Rashid to explore violence in human nature, religion

RASHID

RASHID

Religious violence is not abnormal.

At least, that’s how Hussein Rashid, founder of islamicate, L3C, sees it.

“Humans are inherently violent, and we create these systems to control how we use violence,” Rashid said. “It used to be religion, and then we come to the idea of the nation-state, and the nation-state starts to control how we use violence. And then we start getting very concerned when other people … use violence in ways that we don’t understand.”

Rashid will discuss these connections between the concepts of violence, religion and the nation-state at 2 p.m. today in the Hall of Philosophy. His lecture is titled “Enlightenment Progress? Religion, the Nation-State, and Violence.”

“The revolutionary idea is not the enlightenment. It is not the nation-state,” he said. “The revolutionary idea is the idea that we should try to do away with violence full stop. So it’s not about looking at which violence is more acceptable or which violence is right — or even being remotely accepted. That is not acceptable, and we need to move away from it.”

islamicate, L3C is a consultancy firm that works with media producers and organizations, nonprofit organizations and cultural institutions to promote religious literacy and cultural competency. Currently, the firm is working with the Children’s Museum of Manhattan to create an exhibit about Muslim culture around the world that shows the diversity within Islam without portraying religion as a determining factor in all aspects of life.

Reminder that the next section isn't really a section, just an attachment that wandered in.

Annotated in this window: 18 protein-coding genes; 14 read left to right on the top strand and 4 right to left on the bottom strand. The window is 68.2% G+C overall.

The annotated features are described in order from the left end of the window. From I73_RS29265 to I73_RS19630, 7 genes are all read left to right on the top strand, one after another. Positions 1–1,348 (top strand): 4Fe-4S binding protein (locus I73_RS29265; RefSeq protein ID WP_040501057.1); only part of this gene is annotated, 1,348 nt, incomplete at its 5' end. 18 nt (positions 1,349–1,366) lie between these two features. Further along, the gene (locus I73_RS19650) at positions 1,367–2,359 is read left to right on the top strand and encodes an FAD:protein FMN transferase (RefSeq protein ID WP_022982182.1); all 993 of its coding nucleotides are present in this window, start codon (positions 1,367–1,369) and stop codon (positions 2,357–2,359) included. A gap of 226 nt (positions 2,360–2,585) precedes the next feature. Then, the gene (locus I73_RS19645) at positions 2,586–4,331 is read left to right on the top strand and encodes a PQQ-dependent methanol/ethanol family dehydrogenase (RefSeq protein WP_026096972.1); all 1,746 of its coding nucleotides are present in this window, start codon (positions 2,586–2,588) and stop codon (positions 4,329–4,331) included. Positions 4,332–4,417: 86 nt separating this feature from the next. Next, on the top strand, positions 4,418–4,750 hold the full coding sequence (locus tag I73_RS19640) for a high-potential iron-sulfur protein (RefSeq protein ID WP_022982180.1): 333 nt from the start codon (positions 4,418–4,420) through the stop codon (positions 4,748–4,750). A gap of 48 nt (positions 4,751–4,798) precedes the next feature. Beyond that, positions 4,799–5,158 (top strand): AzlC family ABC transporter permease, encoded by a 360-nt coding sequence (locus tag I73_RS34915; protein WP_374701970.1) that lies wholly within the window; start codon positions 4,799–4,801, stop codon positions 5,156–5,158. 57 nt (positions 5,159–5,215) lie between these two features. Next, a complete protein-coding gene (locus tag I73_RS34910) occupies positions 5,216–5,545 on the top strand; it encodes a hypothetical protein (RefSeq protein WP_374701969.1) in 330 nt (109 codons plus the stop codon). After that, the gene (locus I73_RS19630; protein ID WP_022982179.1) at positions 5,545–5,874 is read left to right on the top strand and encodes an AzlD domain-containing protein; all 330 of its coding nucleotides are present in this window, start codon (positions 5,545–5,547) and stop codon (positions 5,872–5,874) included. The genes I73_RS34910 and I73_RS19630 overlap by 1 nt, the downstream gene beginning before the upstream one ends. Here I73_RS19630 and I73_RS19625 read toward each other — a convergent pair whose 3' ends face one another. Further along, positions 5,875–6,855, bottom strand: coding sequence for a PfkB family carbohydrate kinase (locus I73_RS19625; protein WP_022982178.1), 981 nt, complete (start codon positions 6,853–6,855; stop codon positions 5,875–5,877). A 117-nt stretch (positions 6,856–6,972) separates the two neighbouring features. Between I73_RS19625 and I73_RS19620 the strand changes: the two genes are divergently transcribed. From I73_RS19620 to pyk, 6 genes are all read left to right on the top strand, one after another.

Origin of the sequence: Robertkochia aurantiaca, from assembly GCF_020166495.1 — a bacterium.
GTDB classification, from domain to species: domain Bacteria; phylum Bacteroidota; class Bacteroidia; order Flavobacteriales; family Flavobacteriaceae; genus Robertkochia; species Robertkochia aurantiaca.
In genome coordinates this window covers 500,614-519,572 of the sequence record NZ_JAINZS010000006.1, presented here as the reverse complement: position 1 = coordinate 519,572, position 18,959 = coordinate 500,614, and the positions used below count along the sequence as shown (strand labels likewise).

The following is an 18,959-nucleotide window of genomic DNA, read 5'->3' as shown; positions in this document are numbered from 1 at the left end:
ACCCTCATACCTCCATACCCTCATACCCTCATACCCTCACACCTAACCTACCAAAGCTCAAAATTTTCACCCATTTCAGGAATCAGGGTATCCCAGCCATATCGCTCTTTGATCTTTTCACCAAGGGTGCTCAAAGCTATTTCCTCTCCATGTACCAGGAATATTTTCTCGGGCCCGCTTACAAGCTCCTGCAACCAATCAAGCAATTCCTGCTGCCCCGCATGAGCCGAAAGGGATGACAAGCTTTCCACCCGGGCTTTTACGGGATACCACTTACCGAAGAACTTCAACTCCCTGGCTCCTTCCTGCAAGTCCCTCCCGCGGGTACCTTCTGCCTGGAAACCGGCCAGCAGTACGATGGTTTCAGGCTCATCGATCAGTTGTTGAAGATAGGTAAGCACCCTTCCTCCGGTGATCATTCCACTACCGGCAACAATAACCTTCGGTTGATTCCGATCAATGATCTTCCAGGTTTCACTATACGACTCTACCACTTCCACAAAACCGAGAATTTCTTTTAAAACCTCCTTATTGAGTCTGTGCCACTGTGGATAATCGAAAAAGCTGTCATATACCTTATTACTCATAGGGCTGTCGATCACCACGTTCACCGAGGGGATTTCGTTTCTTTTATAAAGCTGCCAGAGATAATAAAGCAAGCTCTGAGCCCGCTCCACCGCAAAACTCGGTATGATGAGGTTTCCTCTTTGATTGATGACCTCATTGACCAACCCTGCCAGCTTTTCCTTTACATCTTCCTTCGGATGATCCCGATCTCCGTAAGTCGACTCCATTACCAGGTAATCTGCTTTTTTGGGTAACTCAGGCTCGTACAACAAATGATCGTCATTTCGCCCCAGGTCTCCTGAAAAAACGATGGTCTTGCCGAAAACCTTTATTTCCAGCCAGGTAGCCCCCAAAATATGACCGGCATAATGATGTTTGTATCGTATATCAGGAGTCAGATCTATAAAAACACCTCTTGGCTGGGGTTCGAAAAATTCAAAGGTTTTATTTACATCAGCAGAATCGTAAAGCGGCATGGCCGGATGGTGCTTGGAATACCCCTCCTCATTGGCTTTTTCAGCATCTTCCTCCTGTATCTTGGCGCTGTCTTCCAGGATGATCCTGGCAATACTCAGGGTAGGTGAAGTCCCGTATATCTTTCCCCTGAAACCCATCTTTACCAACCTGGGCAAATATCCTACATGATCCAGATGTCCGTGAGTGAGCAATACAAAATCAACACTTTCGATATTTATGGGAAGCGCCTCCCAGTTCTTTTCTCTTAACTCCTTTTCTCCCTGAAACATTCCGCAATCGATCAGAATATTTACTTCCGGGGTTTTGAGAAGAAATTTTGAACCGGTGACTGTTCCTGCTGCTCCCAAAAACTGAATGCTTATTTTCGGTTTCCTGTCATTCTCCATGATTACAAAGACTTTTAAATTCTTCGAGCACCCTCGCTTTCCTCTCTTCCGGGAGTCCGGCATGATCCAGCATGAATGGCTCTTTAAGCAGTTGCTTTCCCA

Though Rashid does not see violence as a consequence of religious belief, he said increased knowledge of others’ traditions could help to reduce violence in general.

“I’m a firm believer that the more you know about someone, the less likely you are, generally speaking, to want to hurt them,” he said. “The more we know in general, whether it’s about people’s religion, or about their culture, or about their politics, the more we’re able to understand them and the more we’re able to make bridges and connections.”

In addition to this knowledge, Rashid said that religious understanding requires the acknowledgment of religiosity, which he views as deeply entrenched despite Pew Surveys that tally “none” as the fastest-growing religious affiliation in the United States.

He said religion and politics are thought of as taboo to bring up in polite conversation, but they’re two topics that play large roles in people’s lives.

“People are more religious, I think, than we give them credit for, but we don’t have the language for it,” Rashid said. “So of all the industrialized nations, we’re the ones with the highest rates of religious observance, but we have the weakest vocabulary to talk about religion. And that, of course, is going to cause a problem.”

Rashid said this lack must be rectified before productive conversations can be held.

“We can’t walk around in a fog of ignorance,” he said.